If companies can have a spirit animal, Monsanto (NYSE:MON) would be a honey badger, because despite protests and even state ballot initiatives aimed at labeling or even banning products with genetically modified organisms (GMOs), Monsanto's bottom line just doesn't care. In its recent quarter, the company reported that sales had increased by close to 7%, while earnings per share rose 15%.
Monsanto faced a lot of headwinds this quarter and will continue to for the near future, so the question is, will the company continue to reward investors?
What went right
This year is likely to be difficult for many agricultural companies. The price of corn has fallen sharply from its record highs, and with it farm incomes. The USDA estimates that farm income will fall by 26.6% this year, to its lowest level since 2010. Not only does that put a damper on the ability of farmers to buy new seeds and other supplies, but the low price of corn may discourage them from buying supplies even if they had the money. Already, corn farmers are expected to plant 4% fewer acres this year than last.
This negative environment makes it impressive that Monsanto was able to increase sales of its corn seeds by even 4% in the second quarter, especially considering corn seed sales fell by 7% previous the previous quarter. That's a blessing for Monsanto investors, as corn seeds and traits accounted for almost 60% of the company's total sales this quarter. While my colleague Neha Chamaria points out that Monsanto's soybeans unit showed strong growth, soybean seeds and traits only accounted for 14% of total sales this quarter, underscoring how important corn is to Monsanto.
What could go wrong
One of the most prominent issues Monsanto faces is always regulatory and consumer opposition to its products. Last year, Connecticut and Maine passed laws requiring labels for products containing GMOs, and by September, similar legislation was pending in 20 different states. Several food producers and retailers are similarly taking it upon themselves to either voluntarily label their own products or require all products in their stores to have labels.
Monsanto is fighting back. The Grocery Manufacturers Association, of which Monsanto is a member, is backing a bill recently introduced by Congressman Mike Pompeo called the "Safe and Accurate Food Labeling Act." The bill would ban individual states from requiring labels for products containing GMOs. Even if you're pro-GMOs and think labeling laws are misguided, federally banning those laws seems like a bad idea -- consumers have a right to make misguided decisions if they want to. And if you're anti-GMOs, this law definitely doesn't help Monsanto's negative reputation, which recently earned it the title of second-worst company in America.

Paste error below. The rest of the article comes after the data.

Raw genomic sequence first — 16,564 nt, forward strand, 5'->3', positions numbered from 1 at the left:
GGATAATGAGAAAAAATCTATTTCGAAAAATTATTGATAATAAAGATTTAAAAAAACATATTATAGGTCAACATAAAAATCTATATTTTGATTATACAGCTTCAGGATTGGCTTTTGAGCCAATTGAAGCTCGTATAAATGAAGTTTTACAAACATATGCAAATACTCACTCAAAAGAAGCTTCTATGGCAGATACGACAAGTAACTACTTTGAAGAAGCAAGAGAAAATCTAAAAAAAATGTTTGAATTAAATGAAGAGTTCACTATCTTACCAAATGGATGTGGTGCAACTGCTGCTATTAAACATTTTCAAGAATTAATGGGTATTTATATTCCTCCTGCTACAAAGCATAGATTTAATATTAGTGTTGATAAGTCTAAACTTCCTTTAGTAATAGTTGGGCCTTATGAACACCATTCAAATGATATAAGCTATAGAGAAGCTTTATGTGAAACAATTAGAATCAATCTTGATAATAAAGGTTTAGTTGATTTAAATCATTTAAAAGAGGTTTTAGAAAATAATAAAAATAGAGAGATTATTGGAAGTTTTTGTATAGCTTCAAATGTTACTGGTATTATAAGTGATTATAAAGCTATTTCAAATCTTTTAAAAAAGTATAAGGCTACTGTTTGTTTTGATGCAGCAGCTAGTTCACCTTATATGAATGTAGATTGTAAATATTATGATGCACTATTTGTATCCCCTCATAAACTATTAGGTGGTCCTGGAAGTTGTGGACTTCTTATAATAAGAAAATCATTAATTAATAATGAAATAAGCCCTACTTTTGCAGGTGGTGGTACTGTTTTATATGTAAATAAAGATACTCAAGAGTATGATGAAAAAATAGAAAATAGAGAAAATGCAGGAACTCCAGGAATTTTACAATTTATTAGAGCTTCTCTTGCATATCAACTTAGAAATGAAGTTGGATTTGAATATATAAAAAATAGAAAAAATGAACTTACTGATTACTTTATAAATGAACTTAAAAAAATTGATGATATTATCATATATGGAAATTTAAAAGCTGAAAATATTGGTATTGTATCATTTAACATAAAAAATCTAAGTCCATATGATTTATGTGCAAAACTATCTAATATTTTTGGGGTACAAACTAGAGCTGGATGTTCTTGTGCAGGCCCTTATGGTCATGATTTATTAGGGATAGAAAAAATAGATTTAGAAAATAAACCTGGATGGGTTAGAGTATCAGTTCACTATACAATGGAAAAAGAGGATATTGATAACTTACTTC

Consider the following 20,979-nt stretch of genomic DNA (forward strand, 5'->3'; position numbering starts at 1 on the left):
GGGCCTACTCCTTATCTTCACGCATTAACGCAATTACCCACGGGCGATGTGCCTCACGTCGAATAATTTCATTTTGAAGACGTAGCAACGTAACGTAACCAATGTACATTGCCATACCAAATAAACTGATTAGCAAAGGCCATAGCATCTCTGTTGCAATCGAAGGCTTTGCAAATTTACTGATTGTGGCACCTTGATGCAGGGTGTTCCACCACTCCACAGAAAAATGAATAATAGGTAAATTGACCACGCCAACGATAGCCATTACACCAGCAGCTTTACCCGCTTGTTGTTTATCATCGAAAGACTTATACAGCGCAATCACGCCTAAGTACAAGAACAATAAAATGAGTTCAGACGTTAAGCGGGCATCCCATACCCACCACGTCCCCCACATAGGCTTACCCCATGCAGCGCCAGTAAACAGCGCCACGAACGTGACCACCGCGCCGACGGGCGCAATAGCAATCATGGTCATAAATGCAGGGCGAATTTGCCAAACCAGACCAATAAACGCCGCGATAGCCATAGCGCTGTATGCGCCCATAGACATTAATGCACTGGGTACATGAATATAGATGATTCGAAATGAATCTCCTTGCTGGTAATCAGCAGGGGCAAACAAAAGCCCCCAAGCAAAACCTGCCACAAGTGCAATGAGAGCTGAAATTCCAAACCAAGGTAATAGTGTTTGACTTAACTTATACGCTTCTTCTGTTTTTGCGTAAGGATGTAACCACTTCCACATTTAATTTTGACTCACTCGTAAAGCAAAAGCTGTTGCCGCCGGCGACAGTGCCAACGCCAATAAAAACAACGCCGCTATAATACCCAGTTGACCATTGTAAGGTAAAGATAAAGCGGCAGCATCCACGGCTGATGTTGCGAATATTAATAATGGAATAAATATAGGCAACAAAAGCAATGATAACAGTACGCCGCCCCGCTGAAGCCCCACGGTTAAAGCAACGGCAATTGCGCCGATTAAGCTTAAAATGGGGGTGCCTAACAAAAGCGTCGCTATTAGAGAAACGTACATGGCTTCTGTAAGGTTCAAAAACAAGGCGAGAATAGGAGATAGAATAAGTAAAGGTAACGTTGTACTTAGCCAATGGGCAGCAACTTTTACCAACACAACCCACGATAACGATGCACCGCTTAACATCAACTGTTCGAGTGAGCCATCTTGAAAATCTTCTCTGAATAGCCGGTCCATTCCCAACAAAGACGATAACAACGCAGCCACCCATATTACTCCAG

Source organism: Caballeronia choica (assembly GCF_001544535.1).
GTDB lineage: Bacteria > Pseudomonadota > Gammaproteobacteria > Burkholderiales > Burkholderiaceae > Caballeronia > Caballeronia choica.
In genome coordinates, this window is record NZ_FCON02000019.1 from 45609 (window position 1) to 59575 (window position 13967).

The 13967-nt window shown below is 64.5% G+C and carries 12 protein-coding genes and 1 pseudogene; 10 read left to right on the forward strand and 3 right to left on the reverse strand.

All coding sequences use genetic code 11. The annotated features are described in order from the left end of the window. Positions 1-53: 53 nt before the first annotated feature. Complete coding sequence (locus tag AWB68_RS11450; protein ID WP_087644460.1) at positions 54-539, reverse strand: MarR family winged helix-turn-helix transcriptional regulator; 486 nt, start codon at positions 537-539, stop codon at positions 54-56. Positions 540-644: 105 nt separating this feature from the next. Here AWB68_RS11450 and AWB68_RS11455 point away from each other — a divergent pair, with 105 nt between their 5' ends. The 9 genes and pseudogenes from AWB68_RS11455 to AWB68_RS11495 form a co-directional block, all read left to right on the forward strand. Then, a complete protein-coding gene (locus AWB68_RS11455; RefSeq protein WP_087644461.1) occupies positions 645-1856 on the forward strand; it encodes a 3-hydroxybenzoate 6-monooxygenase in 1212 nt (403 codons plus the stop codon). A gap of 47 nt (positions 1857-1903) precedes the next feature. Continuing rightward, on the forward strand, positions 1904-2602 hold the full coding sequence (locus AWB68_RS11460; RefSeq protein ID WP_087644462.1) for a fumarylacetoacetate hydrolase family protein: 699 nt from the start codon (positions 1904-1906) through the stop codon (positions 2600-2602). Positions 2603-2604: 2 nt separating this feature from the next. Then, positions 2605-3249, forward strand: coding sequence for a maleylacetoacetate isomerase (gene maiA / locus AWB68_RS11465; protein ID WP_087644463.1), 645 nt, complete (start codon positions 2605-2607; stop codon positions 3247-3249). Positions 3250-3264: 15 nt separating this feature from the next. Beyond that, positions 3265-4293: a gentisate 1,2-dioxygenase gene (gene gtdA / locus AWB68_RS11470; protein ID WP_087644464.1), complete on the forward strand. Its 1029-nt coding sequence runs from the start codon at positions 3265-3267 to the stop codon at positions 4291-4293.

Consumer backlash aside, Monsanto also has operational concerns to worry about. First there's the matter of this year's farm incomes, which Monsanto has so far overcome but may still be hurt by as the year goes on. Then there's the company's recent acquisition of the Climate Corporation, which uses weather and other agricultural data to provide farmers with precise planting suggestions.
Monsanto says the technology can improve corn yields by 10 bushels per acre, but so far, only about 14% of farmers use this kind of technology, and the Climate Corporation had yet to show a profit before Monsanto acquired it last quarter. While it's likely that more farmers will adopt precision planting farming in the future, it may be a long time before the $930 million acquisition provides shareholders with much benefit.
The Foolish bottom line
Frankly, I'm not too worried about labeling laws or Monsanto's public image. Much like the cable company that narrowly beat Monsanto in Consumerist's "Worst Company in America" bracket, Monsanto is in a position where it doesn't really need to care much about its image, which is probably part of why people dislike the company.
I'm more concerned about Monsanto's ability to continue overcoming industry headwinds over the next few quarters and what its foray into precision farming will do for shareholders. Especially given its high valuation compared to its competitors, Monsanto has some tough expectations to live up to.
Jacob Roche has no position in any stocks mentioned, and neither does The Motley Fool. Try any of our Foolish newsletter services free for 30 days. We Fools may not all hold the same opinions, but we all believe that considering a diverse range of insights makes us better investors. The Motley Fool has a disclosure policy.